John Noble Biography


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Birth Name: John Noble
Born: 08/20/1948
Birth Place: Port Pirie, South Australia, AU


Born Aug. 20, 1948 in the coastal town of Port Pirie in South Australia, John Noble landed his first acting job in a touring production of pubs sponsored by the country's Council for the Arts. Theater was his main focus during the 1970s and 1980s, when Australia's cultural resources began to attract global attention. In 1977, he served as artistic director for the Stage Company of South Australia, a position he held for a decade, and later became a Trustee of the Adelaide Festival Centre and chairman of that city's Drama Festival. During this period, he was also a fixture on the Australian stage, with occasional forays to London's West End. Among the highlights of his lengthy theatrical career were 240 performances of Ron Blair's "The Christian Brothers," a one-man play about a priest whose harsh teaching methods provided a window into his own compromised soul. In 1979, he was featured in the award-winning production of Rob George's "Errol Flynn's Great Big Adventure Book for Boys" at the Edinburgh Festival in Scotland, and later commissioned the author to create "Percy and Rose," which Noble directed for the Adelaide Festival of the Arts. Noble would go on to produce some 70 new plays in Australia and conduct master classes in acting throughout his native country. In 1984, Noble was nominated for Young Australian of the Year by South Australian Premier John Bannon.

Noble's onscreen career began with 1988's "The Dreaming," a supernatural thriller about a white doctor who experienced disturbing phenomena after treating an aborigine patient. Supporting roles in homegrown features and made-for-TV movies like the romantic comedy "The Nostradamus Kid" (1992) and "The Monkey's Mask" (2000) as the grieving father of a missing young woman (Abbie Cornish), preceded a lengthy recurring run as a doctor on the popular medical drama "All Saints" (Seven Network, 1998-2009). However, Noble's profile on the international scene exploded after New Zealand filmmaker Peter Jackson cast him in the Oscar-winning "The Return of the King" (2003), the final film in his epic "Lord of the Rings" trilogy.

In "Return," as well as a scene in the extended version of "The Two Towers" (2002), Noble played Denethor, the steward of the walled city of Gondor, and father to two of the series' heroes, Boromir (Sean Bean) and Faramir (David Wenham). An embittered figure, jealous of the respect commanded by his predecessors and by the rulers of other kingdoms, Denethor channeled his frustrations into his sons, praising Boromir as a hero while denigrating Faramir at every turn and even sending him to a certain death against invading enemies. When a massive army threatened Gondor, Denethor's remaining resolve crumbled, and his failure to save his city lead to madness that resulted in his own suicide. For his work in "Return of the King," Noble shared Screen Actors Guild and Critics Choice Awards with his castmates, as well as the National Board of Review Award for Best Cast.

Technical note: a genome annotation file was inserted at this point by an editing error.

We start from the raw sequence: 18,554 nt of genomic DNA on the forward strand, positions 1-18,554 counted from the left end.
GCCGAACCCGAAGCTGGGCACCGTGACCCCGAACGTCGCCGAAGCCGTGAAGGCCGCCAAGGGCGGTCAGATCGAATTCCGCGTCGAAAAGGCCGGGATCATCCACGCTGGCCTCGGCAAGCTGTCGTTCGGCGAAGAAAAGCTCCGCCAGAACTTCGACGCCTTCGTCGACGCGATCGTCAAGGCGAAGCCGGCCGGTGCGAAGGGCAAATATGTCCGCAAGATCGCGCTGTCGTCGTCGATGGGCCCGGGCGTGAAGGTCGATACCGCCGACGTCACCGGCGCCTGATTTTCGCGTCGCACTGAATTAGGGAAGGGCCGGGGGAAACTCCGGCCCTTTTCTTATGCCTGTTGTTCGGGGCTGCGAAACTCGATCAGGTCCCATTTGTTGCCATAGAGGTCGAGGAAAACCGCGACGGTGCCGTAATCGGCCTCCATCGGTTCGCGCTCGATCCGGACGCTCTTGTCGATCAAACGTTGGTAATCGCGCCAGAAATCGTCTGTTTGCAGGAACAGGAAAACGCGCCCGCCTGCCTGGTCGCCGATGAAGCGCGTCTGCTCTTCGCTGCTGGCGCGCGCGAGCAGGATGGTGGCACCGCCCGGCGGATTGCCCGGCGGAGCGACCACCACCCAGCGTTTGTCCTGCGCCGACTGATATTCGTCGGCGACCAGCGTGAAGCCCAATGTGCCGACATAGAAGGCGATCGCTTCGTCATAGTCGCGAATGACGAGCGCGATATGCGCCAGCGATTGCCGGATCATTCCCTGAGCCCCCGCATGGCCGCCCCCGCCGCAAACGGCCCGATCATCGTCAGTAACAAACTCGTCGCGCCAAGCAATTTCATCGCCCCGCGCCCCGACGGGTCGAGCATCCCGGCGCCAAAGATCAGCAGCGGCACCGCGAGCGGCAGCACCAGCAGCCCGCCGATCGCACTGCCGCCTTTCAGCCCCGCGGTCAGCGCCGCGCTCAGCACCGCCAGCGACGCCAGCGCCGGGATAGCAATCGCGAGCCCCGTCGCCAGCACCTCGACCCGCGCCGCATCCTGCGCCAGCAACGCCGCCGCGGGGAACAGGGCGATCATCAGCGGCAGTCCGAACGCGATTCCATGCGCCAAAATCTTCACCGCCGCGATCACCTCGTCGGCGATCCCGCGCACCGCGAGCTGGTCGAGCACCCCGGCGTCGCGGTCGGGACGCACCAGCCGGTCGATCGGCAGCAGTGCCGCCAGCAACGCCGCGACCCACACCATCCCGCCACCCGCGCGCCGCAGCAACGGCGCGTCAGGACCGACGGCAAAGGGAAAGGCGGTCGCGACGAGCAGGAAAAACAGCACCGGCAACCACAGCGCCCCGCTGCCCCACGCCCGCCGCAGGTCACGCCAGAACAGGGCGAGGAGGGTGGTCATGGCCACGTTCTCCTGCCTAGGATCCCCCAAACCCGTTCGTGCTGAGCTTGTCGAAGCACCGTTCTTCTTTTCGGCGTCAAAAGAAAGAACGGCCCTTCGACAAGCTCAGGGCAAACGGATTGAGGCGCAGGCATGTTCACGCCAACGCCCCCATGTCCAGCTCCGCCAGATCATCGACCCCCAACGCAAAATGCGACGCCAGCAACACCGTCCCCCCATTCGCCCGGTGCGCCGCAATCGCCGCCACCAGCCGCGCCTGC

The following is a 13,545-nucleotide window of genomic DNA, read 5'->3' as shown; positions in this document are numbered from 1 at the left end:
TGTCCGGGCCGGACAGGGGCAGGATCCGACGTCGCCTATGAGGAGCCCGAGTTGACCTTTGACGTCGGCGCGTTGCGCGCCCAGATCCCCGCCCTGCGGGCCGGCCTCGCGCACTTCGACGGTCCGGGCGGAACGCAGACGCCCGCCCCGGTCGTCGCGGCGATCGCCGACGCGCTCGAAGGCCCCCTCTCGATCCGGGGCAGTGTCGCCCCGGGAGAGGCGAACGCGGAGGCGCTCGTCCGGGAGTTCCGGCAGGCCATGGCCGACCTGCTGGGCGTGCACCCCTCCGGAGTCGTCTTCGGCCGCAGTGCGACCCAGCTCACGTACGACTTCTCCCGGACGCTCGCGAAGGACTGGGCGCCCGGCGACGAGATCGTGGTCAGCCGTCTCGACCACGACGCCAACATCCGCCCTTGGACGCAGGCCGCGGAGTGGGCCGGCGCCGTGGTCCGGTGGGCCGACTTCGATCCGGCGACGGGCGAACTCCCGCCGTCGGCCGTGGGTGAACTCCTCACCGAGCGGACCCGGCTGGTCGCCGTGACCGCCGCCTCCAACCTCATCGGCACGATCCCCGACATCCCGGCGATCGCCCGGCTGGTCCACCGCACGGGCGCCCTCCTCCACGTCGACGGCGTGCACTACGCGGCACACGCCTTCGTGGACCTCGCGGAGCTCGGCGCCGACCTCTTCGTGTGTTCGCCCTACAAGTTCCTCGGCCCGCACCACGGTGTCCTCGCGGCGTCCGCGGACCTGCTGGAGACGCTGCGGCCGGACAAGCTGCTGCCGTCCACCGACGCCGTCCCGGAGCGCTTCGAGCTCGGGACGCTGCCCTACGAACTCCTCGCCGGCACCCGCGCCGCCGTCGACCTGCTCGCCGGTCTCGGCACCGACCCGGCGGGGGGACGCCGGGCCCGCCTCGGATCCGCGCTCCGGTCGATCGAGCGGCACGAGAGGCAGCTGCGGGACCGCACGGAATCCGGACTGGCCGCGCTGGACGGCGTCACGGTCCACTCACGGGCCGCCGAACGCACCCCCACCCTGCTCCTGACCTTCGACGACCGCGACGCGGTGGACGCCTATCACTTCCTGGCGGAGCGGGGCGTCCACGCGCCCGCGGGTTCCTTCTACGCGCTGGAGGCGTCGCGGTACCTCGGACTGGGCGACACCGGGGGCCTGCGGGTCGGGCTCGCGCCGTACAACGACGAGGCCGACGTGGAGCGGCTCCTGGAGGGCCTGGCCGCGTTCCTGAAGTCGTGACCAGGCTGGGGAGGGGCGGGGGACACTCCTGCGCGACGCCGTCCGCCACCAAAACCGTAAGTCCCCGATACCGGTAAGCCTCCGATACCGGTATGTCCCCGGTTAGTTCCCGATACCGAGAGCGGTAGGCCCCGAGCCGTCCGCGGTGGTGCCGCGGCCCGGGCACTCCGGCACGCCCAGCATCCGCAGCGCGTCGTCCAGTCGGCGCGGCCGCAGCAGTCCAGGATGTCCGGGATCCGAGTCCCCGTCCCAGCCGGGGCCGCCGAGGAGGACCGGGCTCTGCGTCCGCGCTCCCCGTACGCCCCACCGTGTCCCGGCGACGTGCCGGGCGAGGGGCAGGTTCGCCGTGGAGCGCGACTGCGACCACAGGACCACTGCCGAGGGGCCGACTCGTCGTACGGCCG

The phenomenal success of "Return" boosted Noble's screen career in his native country, as well as around the world. He was Anatoly Markov, a Russian Consul and mole for international terrorists in the sixth season of "24" (Fox, 2001-2010), then played actor-director Irving Pichel in Peter Bogdanovich's ABC TV-movie "The Mystery of Natalie Wood" (2004). That same year, he reunited with "Return of the King" co-star John Rhys-Davies to play an evil, anti-Semitic prince in "Esther and the King" (2006), a faith-based epic about the Biblical story of Persian Queen Esther. Few people saw him play another Russian villain in the crime drama "Running Scared" (2006) or the Dragon Spirit in "Avatar: The Last Airbender" (2010), but by 2008, Noble had eclipsed these flops by virtue of his critically acclaimed turn as an eccentric scientist on "Fringe."

The son of a former Nazi scientist, Noble's Walter Bishop discovered a parallel universe where technology had advanced at a more rapid pace than in our own world. Bishop reproduced these inventions in his own world, but was sidetracked when his son, Peter, developed an incurable illness. After discovering his own alternate universe double had discovered a cure for his son's double, Bishop entered the mirror world with the intent of claiming the formula to revive his own son, who had died of his illness. The plot failed, and Bishop was forced to kidnap his son's double and raise him as his own child. After a fire claimed the life of his assistant, he was deemed unstable and sent to a mental institution for 17 years. Later, the grown alternate Peter (Joshua Jackson) freed his father to aid agent Olivia Dunham (Anna Torv) in curing her lover of a mysterious disease. Father and son eventually teamed to help solve strange paranormal phenomena while contending with the truth about their own pasts as it unraveled throughout the show. A slow-building cult favorite, Noble's performance - at once comic, tragic, eccentric and moving - became "Fringe's" most acclaimed element, with critics naming Bishop among the best characters on television. For his efforts, Noble received two Satellite Award nominations in 2008 and 2009, as well as a 2009 Saturn Award nomination.




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